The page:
We tend to accept that certain plays carry a weight that makes them permanently
essential. The Iceman Cometh is one of them. With its quasi-
biblical title, Eugene O’Neill’s barroom epic whispers of salvation and promises a deep dive into human character that few contemporary plays aspire to. But even in Robert Falls’s stately, sometimes ennobling, production — created for Chicago’s Goodman Theatre and now in a limited run at BAM — this portentous drama’s limitations become apparent.
O’Neill pioneered the use of American vernacular speech in various stage experiments. Here, in Harry Hope’s Bowery saloon and rooming house, the down-and-out characters speak with thick, old-time New York accents and century-old locutions that sometimes feel like more work than they’re worth. The dialogue, self-consciously lyrical but rarely subtle, repeats information and phrases frequently: Just count the number of times these Bowery boys and girls lament their “pipe dream” or announce their thirst for a drink.
Iceman holds more interest for us today in the symbolic sphere than as realism. The tale of Theodore “Hickey” Hickman (Nathan Lane) — the traveling salesman who haunts the Hope house so he can break the residents’ alcoholic delusions — relies on last-act revelations that can be hard to fathom. O’Neill wrote a prolonged psychological striptease, but the allure fades as we journey irrevocably toward disclosure of Hickey’s secrets. Falls, a director with a long history of accomplished O’Neill revivals under his belt, approaches this five-hour production with a painter’s eye, a strong ensemble, and two stars of varying wattage.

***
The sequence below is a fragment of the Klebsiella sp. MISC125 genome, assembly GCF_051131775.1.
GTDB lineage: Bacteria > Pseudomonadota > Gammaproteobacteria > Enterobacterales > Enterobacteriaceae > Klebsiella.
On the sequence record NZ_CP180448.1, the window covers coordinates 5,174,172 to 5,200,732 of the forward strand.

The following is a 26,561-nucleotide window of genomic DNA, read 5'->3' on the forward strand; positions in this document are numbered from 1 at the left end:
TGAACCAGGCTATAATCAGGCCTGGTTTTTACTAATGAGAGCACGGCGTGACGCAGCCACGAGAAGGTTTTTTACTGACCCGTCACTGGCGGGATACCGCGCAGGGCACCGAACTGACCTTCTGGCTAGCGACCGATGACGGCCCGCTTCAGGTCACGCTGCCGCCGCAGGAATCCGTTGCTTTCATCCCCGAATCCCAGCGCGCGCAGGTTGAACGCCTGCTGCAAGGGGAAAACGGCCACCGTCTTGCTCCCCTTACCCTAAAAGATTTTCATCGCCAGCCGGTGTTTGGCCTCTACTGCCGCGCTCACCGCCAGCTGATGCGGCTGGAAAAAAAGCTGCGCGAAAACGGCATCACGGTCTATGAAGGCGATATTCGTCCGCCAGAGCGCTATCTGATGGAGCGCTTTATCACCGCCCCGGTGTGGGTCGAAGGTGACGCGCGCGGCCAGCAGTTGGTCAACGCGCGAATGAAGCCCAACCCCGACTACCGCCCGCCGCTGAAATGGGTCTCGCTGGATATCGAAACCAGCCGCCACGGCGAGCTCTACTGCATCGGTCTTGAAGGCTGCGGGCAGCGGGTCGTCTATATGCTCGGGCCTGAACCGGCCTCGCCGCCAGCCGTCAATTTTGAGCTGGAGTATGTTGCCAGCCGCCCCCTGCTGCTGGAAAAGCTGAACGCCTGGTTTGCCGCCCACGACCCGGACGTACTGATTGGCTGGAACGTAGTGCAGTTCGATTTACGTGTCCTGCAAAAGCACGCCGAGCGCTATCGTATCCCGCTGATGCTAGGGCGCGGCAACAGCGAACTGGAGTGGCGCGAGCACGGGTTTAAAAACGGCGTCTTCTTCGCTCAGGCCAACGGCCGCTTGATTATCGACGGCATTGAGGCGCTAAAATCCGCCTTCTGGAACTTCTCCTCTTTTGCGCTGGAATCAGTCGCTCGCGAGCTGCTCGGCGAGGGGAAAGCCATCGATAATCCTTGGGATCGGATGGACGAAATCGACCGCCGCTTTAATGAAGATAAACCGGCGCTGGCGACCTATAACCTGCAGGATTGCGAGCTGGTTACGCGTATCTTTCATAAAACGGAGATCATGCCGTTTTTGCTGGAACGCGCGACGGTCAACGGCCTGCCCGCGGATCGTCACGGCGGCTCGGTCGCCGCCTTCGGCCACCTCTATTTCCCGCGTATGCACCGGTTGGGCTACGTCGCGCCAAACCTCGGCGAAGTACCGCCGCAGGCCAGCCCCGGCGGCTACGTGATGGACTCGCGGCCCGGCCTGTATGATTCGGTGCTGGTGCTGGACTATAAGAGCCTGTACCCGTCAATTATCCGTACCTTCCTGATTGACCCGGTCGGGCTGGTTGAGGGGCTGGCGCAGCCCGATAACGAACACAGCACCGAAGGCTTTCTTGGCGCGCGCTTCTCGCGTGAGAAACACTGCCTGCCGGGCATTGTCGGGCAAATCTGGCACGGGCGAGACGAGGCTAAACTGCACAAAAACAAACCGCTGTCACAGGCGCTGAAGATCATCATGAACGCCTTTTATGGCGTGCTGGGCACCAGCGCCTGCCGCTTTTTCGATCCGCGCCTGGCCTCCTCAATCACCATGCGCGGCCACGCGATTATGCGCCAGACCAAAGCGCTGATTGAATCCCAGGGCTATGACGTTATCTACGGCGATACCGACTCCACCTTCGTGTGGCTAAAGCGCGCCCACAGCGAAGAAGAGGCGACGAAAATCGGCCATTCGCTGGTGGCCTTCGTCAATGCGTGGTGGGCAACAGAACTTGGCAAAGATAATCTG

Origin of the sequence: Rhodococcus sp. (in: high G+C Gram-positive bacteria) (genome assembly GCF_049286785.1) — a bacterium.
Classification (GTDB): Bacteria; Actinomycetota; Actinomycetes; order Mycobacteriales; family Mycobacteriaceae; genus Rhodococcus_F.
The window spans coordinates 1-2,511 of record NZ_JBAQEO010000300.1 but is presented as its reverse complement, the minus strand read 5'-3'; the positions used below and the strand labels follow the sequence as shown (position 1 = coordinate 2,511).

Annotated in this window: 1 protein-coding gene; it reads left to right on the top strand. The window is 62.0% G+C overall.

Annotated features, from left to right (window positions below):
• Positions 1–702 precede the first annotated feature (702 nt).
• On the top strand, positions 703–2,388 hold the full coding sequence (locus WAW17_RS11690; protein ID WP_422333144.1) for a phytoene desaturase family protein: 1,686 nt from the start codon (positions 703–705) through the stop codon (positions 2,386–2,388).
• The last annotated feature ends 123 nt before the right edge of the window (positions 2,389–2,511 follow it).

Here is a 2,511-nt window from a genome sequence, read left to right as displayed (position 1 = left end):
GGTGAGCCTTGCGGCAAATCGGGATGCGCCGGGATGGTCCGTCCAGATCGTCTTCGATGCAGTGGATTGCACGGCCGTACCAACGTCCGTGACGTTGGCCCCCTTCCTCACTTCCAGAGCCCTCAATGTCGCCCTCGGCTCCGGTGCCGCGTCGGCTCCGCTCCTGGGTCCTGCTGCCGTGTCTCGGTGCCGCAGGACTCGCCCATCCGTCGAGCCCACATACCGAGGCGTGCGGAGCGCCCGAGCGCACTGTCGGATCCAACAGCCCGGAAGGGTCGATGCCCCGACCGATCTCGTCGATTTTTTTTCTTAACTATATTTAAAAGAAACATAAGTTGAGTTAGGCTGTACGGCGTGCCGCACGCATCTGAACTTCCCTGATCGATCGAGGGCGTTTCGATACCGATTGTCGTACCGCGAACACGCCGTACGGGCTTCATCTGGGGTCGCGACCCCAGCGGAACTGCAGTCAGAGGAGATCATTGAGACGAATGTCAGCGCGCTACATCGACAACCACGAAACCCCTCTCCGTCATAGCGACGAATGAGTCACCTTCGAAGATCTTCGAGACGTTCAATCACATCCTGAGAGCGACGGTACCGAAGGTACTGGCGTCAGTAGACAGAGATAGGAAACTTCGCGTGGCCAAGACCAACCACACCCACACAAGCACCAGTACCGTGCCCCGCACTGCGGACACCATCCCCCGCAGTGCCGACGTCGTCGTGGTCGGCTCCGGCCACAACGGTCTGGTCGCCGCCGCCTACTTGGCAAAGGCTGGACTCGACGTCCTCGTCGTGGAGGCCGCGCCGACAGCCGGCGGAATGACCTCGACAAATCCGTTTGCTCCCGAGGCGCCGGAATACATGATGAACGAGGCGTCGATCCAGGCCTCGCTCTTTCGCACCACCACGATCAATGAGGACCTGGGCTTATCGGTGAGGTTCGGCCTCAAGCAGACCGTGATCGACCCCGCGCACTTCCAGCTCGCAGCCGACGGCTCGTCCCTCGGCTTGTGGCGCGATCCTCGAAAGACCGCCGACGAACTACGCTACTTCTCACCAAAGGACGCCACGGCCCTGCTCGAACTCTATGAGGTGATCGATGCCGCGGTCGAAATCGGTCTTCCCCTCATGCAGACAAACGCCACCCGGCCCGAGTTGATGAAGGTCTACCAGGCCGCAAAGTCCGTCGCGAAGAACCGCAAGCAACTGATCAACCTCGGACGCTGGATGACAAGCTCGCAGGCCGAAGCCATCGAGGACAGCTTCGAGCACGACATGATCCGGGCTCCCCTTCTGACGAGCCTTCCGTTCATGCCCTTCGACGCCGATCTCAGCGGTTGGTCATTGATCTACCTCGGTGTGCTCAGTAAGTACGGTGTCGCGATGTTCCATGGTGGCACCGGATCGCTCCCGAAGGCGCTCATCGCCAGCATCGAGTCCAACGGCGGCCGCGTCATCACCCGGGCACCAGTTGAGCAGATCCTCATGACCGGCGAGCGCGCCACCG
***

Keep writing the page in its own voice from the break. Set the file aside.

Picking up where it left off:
Watch the opening of each act carefully and you can admire Falls’s gorgeous tableaux vivants. Act One shows drinkers hunched over tables in a darkened back room, each in his own private purgatory. The next act reveals the saddest group of birthday revelers you’ve ever seen, seated along a great table. Act Three puts the actors in the foreground with great doors upstage opening onto the street and a new life beyond. For the final scene, bodies again separate in space, as each dreamer sits soused at his own table, his own private hell. “Stiffs cheating the undertaker,” Hickey calls them. (Kevin Depinet designed the evocative set.)
Brian Dennehy — now America’s most formidable O’Neill actor (in the tradition of the late Jason Robards) — played Hickey in Falls’s 1990 Goodman staging. Here he takes the lesser role of Larry Slade, a former syndicalist-anarchist who smolders from his corner barstool, angry at lost loves and dreams. Dennehy might have the smaller role, but he gives it titan stature. (You keep waiting for him to have a bigger scene, and it doesn’t come until late.) As his enemy, Lane represents a much bigger casting risk for this production — ultimately he’s not a dramatic repertory actor. Although he gets forceful, yelling and swaggering, his performance stays on the exterior. Lane never convinces us that darkness drives Hickey’s newfound sobriety — or that the resentments behind this salesman’s evangelical zeal can cut with a lethal edge. “I’ve had hell inside me. I can spot it in another,” he declares, but it’s hard to believe the first part.
The company gives a number of fine performances, most notably John Douglas Thompson, who plays the down-on-his-luck owner of a Negro gambling house. Ironically, if Falls’s expressive version manages to eclipse O’Neill’s wearying play, it’s because his ensemble and visuals rely on a constellation of lost souls, rather than a single star.